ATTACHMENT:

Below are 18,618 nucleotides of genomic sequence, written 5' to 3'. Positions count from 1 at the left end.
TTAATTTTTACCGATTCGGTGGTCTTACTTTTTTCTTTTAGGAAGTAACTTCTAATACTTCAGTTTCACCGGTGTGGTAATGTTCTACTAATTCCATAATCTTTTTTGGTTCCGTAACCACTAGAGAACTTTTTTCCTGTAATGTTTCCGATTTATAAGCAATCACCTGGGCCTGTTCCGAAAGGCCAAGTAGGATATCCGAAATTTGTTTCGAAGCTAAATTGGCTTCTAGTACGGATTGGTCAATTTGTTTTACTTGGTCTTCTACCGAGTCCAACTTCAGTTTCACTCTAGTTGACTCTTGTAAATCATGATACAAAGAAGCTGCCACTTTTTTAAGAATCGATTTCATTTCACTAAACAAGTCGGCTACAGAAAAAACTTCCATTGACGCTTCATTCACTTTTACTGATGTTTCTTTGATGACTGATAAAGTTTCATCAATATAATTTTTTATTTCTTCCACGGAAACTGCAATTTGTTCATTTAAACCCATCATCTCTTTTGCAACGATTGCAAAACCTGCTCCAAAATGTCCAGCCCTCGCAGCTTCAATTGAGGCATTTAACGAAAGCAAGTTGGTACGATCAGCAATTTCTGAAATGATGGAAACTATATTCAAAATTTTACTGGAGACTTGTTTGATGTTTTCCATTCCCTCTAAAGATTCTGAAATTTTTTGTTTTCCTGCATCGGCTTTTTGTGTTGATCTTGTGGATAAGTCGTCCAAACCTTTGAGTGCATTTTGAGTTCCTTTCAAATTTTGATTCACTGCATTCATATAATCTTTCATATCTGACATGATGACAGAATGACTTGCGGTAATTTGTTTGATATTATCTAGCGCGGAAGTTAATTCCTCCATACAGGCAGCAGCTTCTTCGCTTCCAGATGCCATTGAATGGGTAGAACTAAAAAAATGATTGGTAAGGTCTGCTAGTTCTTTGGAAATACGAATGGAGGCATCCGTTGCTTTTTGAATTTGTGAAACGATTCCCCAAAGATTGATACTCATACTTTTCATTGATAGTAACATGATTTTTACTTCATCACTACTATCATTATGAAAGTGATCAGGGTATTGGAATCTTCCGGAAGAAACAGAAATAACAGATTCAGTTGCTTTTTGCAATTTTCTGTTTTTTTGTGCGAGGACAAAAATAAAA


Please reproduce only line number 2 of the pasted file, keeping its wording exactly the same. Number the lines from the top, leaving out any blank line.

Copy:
TTAATTTTTACCGATTCGGTGGTCTTACTTTTTTCTTTTAGGAAGTAACTTCTAATACTTCAGTTTCACCGGTGTGGTAATGTTCTACTAATTCCATAATCTTTTTTGGTTCCGTAACCACTAGAGAACTTTTTTCCTGTAATGTTTCCGATTTATAAGCAATCACCTGGGCCTGTTCCGAAAGGCCAAGTAGGATATCCGAAATTTGTTTCGAAGCTAAATTGGCTTCTAGTACGGATTGGTCAATTTGTTTTACTTGGTCTTCTACCGAGTCCAACTTCAGTTTCACTCTAGTTGACTCTTGTAAATCATGATACAAAGAAGCTGCCACTTTTTTAAGAATCGATTTCATTTCACTAAACAAGTCGGCTACAGAAAAAACTTCCATTGACGCTTCATTCACTTTTACTGATGTTTCTTTGATGACTGATAAAGTTTCATCAATATAATTTTTTATTTCTTCCACGGAAACTGCAATTTGTTCATTTAAACCCATCATCTCTTTTGCAACGATTGCAAAACCTGCTCCAAAATGTCCAGCCCTCGCAGCTTCAATTGAGGCATTTAACGAAAGCAAGTTGGTACGATCAGCAATTTCTGAAATGATGGAAACTATATTCAAAATTTTACTGGAGACTTGTTTGATGTTTTCCATTCCCTCTAAAGATTCTGAAATTTTTTGTTTTCCTGCATCGGCTTTTTGTGTTGATCTTGTGGATAAGTCGTCCAAACCTTTGAGTGCATTTTGAGTTCCTTTCAAATTTTGATTCACTGCATTCATATAATCTTTCATATCTGACATGATGACAGAATGACTTGCGGTAATTTGTTTGATATTATCTAGCGCGGAAGTTAATTCCTCCATACAGGCAGCAGCTTCTTCGCTTCCAGATGCCATTGAATGGGTAGAACTAAAAAAATGATTGGTAAGGTCTGCTAGTTCTTTGGAAATACGAATGGAGGCATCCGTTGCTTTTTGAATTTGTGAAACGATTCCCCAAAGATTGATACTCATACTTTTCATTGATAGTAACATGATTTTTACTTCATCACTACTATCATTATGAAAGTGATCAGGGTATTGGAATCTTCCGGAAGAAACAGAAATAACAGATTCAGTTGCTTTTTGCAATTTTCTGTTTTTTTGTGCGAGGACAAAAATAAAA